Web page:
Department expressed doubts over Banagher Chilling development to IIP

The Department of Agriculture, Food and the Marine had expressed doubts to the Immigrant Investor Programme (IIP) evaluation committee over the strategic value of the Banagher Chilling development, documents appear to show.

A communication from the Department of Justice (which the IIP comes under), seen by AgriLand, outlines that part of the process in making decisions relating to foreign investment (the main function of the IIP) includes receiving submissions from the relevant line department.

The document outlines that the relevant line department for the Banagher Chilling development is the Department of Agriculture, Food and the Marine.

The IIP was introduced by the Irish government in 2012 to “encourage inward investment for the creation of business and employment opportunities in the state”.

The document notes that this submission from the Department of Agriculture was summarised as: “The proposed plant does not meet an identified strategic requirement for additional processing capacity, and there are no guarantees at this stage that it would meet the high standards required for EU and Chinese approval.”

At that point, planning permission was still outstanding for the development, and the Department of Justice communication said that it would not be appropriate for IIP permissions to be granted to projects where planning permission is outstanding.

The document said that the IIP is focused on supporting projects that are investment ready, a criteria of which is that planning permission has been granted.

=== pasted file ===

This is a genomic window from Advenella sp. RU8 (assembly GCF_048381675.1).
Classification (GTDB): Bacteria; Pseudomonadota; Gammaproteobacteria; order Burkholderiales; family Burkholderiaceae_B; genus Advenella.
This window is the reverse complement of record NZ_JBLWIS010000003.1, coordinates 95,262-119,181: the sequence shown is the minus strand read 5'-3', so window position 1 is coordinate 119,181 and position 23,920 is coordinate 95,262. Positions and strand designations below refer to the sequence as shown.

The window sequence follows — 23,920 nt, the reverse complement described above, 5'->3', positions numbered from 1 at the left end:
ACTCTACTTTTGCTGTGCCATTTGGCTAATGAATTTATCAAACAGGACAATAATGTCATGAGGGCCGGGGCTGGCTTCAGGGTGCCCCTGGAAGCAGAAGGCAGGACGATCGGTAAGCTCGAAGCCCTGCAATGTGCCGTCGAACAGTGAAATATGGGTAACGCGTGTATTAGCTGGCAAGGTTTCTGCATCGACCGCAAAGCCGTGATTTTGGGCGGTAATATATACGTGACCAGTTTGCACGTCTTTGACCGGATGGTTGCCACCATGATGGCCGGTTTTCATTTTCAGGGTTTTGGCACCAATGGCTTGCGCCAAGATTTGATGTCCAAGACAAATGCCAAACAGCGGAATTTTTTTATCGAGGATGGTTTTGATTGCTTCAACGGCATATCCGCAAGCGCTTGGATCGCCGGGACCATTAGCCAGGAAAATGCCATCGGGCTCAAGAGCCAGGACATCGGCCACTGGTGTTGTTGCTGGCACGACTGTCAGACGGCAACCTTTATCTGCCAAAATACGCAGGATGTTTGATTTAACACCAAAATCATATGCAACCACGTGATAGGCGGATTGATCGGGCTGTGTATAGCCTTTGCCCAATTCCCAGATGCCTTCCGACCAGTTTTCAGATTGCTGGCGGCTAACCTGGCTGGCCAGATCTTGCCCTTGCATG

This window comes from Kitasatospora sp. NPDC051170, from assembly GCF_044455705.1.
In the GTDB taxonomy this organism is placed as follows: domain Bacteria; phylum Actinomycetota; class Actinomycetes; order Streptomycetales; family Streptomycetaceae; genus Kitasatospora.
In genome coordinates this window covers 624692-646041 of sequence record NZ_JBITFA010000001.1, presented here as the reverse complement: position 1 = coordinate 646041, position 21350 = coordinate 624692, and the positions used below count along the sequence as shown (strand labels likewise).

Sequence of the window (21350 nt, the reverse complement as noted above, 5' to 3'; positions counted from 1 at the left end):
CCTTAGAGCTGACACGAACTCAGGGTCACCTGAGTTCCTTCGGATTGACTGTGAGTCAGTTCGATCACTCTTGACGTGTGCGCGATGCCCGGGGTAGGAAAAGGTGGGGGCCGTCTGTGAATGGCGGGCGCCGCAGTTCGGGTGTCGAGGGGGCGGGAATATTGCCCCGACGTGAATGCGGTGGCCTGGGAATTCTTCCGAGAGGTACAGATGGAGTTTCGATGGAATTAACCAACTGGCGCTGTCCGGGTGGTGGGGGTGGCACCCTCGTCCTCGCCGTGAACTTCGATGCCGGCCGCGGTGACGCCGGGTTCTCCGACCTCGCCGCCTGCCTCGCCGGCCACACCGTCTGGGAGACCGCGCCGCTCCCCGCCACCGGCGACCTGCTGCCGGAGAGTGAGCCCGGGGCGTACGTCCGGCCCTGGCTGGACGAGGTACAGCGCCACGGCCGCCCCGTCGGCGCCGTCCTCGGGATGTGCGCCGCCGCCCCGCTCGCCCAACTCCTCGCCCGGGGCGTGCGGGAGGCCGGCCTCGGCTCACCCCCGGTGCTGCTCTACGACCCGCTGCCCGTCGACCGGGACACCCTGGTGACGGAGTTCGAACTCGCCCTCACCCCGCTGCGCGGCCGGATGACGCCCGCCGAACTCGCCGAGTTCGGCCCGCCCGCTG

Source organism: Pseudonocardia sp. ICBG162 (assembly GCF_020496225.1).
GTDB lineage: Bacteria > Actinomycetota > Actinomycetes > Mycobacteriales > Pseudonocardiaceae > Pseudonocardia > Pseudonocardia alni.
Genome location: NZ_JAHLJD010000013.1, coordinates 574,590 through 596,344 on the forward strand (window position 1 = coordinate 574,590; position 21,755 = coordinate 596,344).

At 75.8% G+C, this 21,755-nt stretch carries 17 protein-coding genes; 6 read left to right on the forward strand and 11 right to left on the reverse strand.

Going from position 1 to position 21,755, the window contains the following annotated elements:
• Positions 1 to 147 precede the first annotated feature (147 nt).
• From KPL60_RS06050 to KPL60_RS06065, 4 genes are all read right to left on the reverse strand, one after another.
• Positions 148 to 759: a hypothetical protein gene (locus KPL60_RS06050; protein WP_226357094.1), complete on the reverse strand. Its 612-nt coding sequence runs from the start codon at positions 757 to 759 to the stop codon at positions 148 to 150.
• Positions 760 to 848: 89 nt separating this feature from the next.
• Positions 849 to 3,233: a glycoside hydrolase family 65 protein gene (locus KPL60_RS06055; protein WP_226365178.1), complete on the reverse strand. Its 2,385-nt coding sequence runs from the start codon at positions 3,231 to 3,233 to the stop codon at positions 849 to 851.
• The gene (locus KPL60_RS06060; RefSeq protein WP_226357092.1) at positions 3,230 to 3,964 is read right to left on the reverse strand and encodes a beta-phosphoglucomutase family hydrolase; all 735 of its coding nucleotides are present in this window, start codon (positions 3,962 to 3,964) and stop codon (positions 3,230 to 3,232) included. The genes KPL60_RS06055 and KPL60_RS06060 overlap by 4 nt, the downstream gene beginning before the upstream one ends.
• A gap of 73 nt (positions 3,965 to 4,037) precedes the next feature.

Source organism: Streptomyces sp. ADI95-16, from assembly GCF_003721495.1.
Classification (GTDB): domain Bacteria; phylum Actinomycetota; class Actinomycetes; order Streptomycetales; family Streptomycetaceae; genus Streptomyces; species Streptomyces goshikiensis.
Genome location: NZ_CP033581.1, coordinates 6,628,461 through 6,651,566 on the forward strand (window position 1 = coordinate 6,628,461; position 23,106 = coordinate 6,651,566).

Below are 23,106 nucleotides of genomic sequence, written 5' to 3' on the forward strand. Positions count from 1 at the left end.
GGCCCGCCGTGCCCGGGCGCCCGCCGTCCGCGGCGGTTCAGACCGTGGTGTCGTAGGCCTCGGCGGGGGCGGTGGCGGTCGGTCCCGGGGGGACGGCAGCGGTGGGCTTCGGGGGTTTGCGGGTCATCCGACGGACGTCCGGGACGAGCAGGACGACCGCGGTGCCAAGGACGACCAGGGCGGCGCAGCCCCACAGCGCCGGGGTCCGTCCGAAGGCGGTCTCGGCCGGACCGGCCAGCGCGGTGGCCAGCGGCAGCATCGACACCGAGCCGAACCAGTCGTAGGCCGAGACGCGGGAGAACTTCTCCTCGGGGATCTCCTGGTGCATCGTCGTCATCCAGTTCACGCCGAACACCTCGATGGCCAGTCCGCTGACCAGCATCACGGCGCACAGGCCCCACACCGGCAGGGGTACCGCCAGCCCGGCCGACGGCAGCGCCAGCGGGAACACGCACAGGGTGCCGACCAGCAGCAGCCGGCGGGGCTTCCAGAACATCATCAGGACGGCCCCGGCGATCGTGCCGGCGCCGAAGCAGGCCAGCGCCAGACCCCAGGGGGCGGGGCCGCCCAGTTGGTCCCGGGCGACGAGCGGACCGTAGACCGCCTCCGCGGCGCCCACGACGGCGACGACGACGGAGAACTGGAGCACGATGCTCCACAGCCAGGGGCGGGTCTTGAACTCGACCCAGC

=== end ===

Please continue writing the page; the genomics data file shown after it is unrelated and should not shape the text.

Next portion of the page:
The communication also said it would be “advisable” for the project’s sponsors – who are investors from China – to engage with the Department of Agriculture before lodging a fresh application to the IIP when planning permission is granted.


The decision by the IIP evaluation committee not to grant permission for the Banagher development at the first time of asking has proven extremely controversial.

Earlier this month, the story took another twist when Galway Harbour Company – which operated the Port of Galway – was forced to distance itself from a planning objection launched against the Banagher development.

This list of objectors, seen by AgriLand, contained one person whose address was listed as ‘Galway Harbour Company’, which is an agency under the remit of the Department of Transport, Tourism and Sport.

Furthermore, this person’s name appears twice, once under her maiden name and once under her marriage name.

It is understood that the woman in question has communicated with An Bord Pleanála to have one of her names removed.